The Debt – One More Time
August 30, 2011
There has been a consistent flow of thoughtful comments on our recent commentaries comparing US and European budget deficit and related problems. Two issues have been raised.
One respondent argued that comparing the US with Europe, and citing Ireland’s most recent expenditures at 67% of GDP, was misleading. The ballooning of Ireland’s government expenditures was due to the rescue of its beleaguered banks. Putting aside the fiscal cost of bailing out banks or the wisdom of doing so, it is true that singling out Ireland was probably extreme. Ireland ran surpluses from 1999 through 2007, during which time its economy prospered. It went into deficit in 2008 by 7% of GDP, which doubled to 14.3% in 2009. The percentage then skyrocketed to 32.4% in 2010. To be sure, Ireland is an extreme example, but the rest of Europe ran deficits continually from the inception of the EMU in 1999. Those deficits grew to 6.8% of GDP in 2009 and 6.4% in 2010, with expenditures accounting for about 50% of GDP.
Several people correctly said that comparing the US federal debt situation with that of the EU understates the role of government in the US relative to Europe. Most European nations provide services that our combined federal, state, and local governments provide. So ignoring the role of state and local revenues and expenditures omits an important additional government burden on GDP in the US. The reason I did not initially consider state and local government expenditures is that the debate on the debt ceiling was a federal issue, and actions by congressional leaders would not affect state and local revenues and expenditures directly. Additionally, all states but Vermont have some form of a balanced-budget requirement, and rely upon the $2 trillion municipal securities market for financing, a market in which Cumberland is well versed. We don’t believe that market whose is likely to be impacted one way or another by US federal government surpluses, deficits or debt financing needs.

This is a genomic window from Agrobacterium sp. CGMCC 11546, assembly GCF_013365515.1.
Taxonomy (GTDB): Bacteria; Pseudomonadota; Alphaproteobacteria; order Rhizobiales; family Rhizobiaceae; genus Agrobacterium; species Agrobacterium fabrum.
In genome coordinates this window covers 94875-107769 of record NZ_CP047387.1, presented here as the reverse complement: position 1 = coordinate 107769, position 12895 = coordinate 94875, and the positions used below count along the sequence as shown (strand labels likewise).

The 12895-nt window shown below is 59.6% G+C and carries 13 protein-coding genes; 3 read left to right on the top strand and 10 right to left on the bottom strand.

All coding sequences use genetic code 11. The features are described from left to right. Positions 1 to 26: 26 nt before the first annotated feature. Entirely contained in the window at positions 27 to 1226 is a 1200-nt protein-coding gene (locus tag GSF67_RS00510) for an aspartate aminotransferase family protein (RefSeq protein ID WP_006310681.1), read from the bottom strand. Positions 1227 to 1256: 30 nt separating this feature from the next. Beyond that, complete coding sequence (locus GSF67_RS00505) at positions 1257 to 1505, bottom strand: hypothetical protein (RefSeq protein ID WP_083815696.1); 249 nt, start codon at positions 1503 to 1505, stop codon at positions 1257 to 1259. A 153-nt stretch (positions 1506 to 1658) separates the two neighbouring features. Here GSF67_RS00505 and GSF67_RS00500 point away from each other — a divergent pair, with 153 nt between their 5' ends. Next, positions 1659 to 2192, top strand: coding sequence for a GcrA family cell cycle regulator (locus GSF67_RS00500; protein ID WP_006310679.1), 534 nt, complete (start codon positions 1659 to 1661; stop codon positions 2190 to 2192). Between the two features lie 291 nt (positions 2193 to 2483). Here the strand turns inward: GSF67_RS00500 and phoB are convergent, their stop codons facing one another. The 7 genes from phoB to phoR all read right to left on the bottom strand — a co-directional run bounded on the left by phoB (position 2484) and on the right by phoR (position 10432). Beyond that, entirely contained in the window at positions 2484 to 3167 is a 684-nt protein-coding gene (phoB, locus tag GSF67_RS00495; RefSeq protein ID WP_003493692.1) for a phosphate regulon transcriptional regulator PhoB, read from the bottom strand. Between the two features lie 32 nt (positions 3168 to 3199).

Regardless, the point is well taken; and fortunately, the data are readily available to make the needed comparison. Without going into a lot of additional statistics, combined US federal, state, and local expenditures accounted for an average of 35% of GDP from 1952 to 2010, with a standard deviation of about 4 percentage points. Of that 35%, an average of 6 % was due to state expenditures and another 9% was due to local expenditures. Beginning in 2001 combined federal, state and local expenditures exceeded 36% and then climbed steadily to a high of 45% in 2009. In every year, combined US government expenditures were significantly below those of Europe. You will remember European expenditures have averaged slightly over 50% of GDP, and have increased three percentage points since 1999. Looking at the combined federal, state, and local spending for the US suggests that the burdens of government are large, increasing, and may soon achieve the danger levels that are currently plaguing Europe.
The issue becomes even more critical when one adds in the effects of outstanding debt burdens on an economy. Reinhart and Rogoff, in a recent paper in the American Economic Review, “Growth in a Time of Debt,” that built upon their seminal book This Time It Is Different, argued that once a nation’s outstanding debt to GDP ratio exceeded 90%, growth was significantly reduced. That point that debt was bad for growth was amplified by Cecchetti, Mohanty and Zampolli, in their Jackson Hole paper delivered on Friday, Aug. 26. For public debt, they concluded that the critical range was between 80 to 100% of GDP. It so happens that their data also indicate that the current debt to GDP ratio for the US is 97 % and it is well on its way, if not already, to exceeding the 100% danger zone.
These comparisons only make the need to get the US federal fiscal situation under control even more urgent and critical. We may be closer to a European-type fiscal crisis than we care to think, and we certainly can’t afford the diddling and politics that will surely surround the congressional super committee’s deliberations. If our politicians are incapable of credibly addressing this issue promptly, then the voters will hopefully see that they get out of the way.
Bob Eisenbeis is Cumberland’s Chief Monetary Economist. Prior to joining Cumberland Advisors he was the Executive Vice President and Director of Research at the Federal Reserve Bank of Atlanta. Bob is presently a member of the U.S. Shadow Financial Regulatory Committee and the Financial Economist Roundtable. His bio is found at www.cumber.com. He may be reached at Bob.Eisenbeis@cumber.com.